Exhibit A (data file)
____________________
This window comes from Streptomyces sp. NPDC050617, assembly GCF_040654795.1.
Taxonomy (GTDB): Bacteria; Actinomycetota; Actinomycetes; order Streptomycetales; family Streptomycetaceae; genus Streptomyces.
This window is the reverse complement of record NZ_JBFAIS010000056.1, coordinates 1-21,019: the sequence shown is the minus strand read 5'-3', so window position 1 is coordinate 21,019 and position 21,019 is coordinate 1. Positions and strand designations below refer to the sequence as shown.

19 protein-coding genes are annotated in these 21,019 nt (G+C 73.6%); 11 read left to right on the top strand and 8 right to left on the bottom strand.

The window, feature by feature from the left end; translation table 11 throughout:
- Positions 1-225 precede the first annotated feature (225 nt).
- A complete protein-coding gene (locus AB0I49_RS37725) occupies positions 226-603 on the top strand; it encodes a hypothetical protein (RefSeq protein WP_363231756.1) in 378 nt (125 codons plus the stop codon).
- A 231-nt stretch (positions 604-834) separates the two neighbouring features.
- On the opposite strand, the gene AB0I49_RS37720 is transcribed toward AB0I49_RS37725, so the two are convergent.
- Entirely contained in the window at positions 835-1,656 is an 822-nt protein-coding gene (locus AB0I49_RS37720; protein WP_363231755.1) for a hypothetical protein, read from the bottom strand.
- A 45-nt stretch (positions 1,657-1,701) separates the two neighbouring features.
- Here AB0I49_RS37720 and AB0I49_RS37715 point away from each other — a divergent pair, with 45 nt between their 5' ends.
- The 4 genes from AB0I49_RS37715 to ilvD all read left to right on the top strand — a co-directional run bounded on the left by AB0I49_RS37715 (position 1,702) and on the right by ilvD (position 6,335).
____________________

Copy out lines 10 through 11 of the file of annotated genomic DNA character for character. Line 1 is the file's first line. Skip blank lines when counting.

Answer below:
- Entirely contained in the window at positions 835-1,656 is an 822-nt protein-coding gene (locus AB0I49_RS37720; protein WP_363231755.1) for a hypothetical protein, read from the bottom strand.
- A 45-nt stretch (positions 1,657-1,701) separates the two neighbouring features.